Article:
On Sunday, I see the following Op-Ed piece by Al Gore appear in the NY Times entitled The Climate For Change. In his article Gore outlines why and how a bold plan to combat climate change will simultaneously battle our economic problems.
Al Gore writes:
Here is the good news: the bold steps that are needed to solve the climate crisis are exactly the same steps that ought to be taken in order to solve the economic crisis and the energy security crisis.
First, the new president and the new Congress should offer large-scale investment in incentives for the construction of concentrated solar thermal plants in the Southwestern deserts, wind farms in the corridor stretching from Texas to the Dakotas and advanced plants in geothermal hot spots that could produce large amounts of electricity.
Second, we should begin the planning and construction of a unified national smart grid for the transport of renewable electricity from the rural places where it is mostly generated to the cities where it is mostly used...
Third, we should help America’s automobile industry ... to convert quickly to plug-in hybrids that can run on the renewable electricity that will be available...
Fourth, we should embark on a nationwide effort to retrofit buildings with better insulation and energy-efficient windows and lighting.
I wrote in MY blog:
As well, we should embark on a 21st-century "greening" of America by outfitting government with energy efficient design, encouraging businesses to use green technology, and to fundamentally alter the way America approaches building design, energy usage, and product consumption. If any help is given to the auto industry, it has to be with a clear ultimatum to wean America's cars off of oil consumption.
Then today I hear about this Op-Ed piece written on Monday by Paul Ingrassia entitled Detroit Auto Makers Need More Than a Bailout. Ingrassia writes, "But giving GM a blank check -- which the company and the United Auto Workers union badly want, and which Washington will be tempted to grant -- would be an enormous mistake. The company would just burn through the money and come back for more. Even more jobs would be wiped out in the end."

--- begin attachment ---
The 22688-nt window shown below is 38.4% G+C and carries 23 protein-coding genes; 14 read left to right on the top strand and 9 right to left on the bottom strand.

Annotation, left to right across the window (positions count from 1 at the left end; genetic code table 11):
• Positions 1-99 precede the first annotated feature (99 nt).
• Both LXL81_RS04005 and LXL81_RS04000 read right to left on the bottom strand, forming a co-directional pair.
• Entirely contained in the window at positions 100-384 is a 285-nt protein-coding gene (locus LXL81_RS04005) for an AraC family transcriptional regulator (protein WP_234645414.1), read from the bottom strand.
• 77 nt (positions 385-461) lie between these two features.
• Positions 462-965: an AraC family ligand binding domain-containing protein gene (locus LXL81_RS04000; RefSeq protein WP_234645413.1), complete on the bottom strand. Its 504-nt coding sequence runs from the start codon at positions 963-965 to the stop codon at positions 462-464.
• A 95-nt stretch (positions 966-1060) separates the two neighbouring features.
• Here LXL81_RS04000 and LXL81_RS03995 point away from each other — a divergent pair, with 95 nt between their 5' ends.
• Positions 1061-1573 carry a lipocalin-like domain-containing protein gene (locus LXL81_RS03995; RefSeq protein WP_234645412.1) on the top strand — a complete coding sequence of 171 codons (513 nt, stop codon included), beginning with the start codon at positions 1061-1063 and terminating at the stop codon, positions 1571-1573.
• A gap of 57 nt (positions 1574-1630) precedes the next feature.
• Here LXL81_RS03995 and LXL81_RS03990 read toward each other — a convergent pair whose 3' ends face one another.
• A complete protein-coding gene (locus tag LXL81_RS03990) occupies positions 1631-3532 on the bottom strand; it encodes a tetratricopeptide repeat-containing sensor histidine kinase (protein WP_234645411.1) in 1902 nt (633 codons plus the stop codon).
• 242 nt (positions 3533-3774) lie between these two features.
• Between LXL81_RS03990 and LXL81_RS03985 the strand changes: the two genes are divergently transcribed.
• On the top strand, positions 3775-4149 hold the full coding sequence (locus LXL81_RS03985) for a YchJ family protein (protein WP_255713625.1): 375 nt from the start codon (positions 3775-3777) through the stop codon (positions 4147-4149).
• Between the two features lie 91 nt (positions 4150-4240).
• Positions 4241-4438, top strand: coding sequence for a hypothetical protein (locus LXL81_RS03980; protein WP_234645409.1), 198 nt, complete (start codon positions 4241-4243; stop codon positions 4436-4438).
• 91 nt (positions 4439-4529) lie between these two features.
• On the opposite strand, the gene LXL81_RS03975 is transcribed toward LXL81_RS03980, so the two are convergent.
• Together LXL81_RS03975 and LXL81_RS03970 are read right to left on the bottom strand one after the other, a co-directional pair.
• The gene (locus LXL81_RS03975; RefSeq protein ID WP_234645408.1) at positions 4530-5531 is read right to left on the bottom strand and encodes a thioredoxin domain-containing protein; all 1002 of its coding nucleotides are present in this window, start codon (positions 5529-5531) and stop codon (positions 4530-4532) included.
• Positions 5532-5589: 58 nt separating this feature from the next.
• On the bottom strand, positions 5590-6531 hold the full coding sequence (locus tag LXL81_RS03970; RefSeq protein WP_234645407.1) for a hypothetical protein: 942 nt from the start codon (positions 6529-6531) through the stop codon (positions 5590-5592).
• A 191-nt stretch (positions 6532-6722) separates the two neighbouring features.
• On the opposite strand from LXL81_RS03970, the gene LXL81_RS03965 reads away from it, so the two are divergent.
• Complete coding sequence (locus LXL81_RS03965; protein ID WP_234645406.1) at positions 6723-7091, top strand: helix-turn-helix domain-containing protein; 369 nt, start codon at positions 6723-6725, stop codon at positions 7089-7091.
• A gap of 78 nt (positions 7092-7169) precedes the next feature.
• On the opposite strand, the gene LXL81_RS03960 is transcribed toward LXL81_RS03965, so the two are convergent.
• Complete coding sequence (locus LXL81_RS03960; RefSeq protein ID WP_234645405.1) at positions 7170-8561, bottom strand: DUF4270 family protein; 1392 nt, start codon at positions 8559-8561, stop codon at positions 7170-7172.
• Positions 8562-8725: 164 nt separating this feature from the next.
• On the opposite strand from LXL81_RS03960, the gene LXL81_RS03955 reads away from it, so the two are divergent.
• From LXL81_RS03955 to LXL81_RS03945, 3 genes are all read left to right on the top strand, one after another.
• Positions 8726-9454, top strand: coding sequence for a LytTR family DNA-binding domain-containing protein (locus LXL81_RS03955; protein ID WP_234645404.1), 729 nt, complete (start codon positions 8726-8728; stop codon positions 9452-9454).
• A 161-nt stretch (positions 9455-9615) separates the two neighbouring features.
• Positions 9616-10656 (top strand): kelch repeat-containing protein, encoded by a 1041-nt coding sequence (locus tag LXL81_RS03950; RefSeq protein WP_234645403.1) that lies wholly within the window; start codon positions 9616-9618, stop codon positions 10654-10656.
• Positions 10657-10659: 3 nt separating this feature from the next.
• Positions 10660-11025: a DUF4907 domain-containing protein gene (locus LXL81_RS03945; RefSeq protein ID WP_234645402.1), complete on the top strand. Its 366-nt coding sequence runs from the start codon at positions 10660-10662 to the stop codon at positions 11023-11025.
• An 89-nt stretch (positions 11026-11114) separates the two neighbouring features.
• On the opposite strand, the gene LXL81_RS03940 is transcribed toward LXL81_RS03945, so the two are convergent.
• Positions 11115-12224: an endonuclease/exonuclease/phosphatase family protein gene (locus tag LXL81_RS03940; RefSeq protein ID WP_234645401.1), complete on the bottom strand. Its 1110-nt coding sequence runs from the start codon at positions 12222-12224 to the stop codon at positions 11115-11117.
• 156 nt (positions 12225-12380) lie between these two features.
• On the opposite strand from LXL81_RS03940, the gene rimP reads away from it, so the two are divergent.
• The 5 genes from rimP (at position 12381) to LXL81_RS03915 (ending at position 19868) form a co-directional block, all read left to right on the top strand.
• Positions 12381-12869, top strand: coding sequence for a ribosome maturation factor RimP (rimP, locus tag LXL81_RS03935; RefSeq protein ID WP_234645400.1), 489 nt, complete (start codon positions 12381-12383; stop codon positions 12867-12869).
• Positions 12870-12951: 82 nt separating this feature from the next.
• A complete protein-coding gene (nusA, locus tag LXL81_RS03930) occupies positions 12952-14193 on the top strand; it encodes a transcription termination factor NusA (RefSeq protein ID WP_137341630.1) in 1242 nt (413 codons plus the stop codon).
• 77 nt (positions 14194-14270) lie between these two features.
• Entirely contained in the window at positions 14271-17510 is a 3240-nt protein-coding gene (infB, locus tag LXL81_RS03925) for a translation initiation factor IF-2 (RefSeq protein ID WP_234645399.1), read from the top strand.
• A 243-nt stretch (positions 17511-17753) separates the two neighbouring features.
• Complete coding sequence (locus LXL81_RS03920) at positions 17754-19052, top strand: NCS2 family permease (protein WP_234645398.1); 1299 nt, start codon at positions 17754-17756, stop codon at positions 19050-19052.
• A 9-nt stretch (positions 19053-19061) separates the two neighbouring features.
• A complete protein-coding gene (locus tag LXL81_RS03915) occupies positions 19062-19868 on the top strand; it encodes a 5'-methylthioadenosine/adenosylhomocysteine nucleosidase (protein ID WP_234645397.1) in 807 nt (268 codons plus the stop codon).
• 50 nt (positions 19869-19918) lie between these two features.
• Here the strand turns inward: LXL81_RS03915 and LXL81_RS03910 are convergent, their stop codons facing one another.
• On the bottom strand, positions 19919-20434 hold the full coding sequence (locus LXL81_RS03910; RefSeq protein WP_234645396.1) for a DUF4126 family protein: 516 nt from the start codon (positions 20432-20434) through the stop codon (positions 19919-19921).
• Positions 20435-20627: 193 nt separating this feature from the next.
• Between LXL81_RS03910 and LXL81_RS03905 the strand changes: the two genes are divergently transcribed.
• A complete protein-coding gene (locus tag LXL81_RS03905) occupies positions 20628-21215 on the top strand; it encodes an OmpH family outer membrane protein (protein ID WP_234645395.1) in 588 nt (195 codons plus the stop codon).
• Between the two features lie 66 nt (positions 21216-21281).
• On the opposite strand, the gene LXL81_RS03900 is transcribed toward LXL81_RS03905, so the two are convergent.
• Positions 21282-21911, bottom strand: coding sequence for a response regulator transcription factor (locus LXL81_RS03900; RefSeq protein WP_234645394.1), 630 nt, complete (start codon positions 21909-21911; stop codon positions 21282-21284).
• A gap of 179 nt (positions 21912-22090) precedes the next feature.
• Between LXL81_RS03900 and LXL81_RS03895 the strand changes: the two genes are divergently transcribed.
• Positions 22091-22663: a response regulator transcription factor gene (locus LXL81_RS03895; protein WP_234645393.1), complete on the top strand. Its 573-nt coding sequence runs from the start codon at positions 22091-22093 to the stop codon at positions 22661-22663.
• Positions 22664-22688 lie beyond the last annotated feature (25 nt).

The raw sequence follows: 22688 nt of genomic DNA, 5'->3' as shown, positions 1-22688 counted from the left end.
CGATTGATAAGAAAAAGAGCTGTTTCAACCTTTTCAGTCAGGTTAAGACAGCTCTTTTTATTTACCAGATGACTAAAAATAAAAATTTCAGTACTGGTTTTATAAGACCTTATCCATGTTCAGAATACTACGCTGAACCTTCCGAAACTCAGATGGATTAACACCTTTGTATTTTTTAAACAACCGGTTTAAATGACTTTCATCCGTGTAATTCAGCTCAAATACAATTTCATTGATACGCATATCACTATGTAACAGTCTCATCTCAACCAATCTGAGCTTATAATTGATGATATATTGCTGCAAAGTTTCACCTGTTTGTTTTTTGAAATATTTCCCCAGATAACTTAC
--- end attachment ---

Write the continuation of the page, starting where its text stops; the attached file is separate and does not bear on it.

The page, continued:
Next, Thomas Friedman expands upon Ingrassia's arguments, in an Op-Ed piece entitled How to Fix a Flat, saying,
Any car company that gets taxpayer money must demonstrate a plan for transforming every vehicle in its fleet to a hybrid-electric engine with flex-fuel capability, so its entire fleet can also run on next generation cellulosic ethanol.
Lastly, somebody ought to call Steve Jobs, who doesn’t need to be bribed to do innovation, and ask him if he’d like to do national service and run a car company for a year. I’d bet it wouldn’t take him much longer than that to come up with the G.M. iCar.
In Summary - my original idea was detail-less, as it was part of a greater plan, but the tenants of my plan, have been spelled out brilliantly by the minds of some of the best 21st century thinkers. Now, if only I had written my ideas in more detail.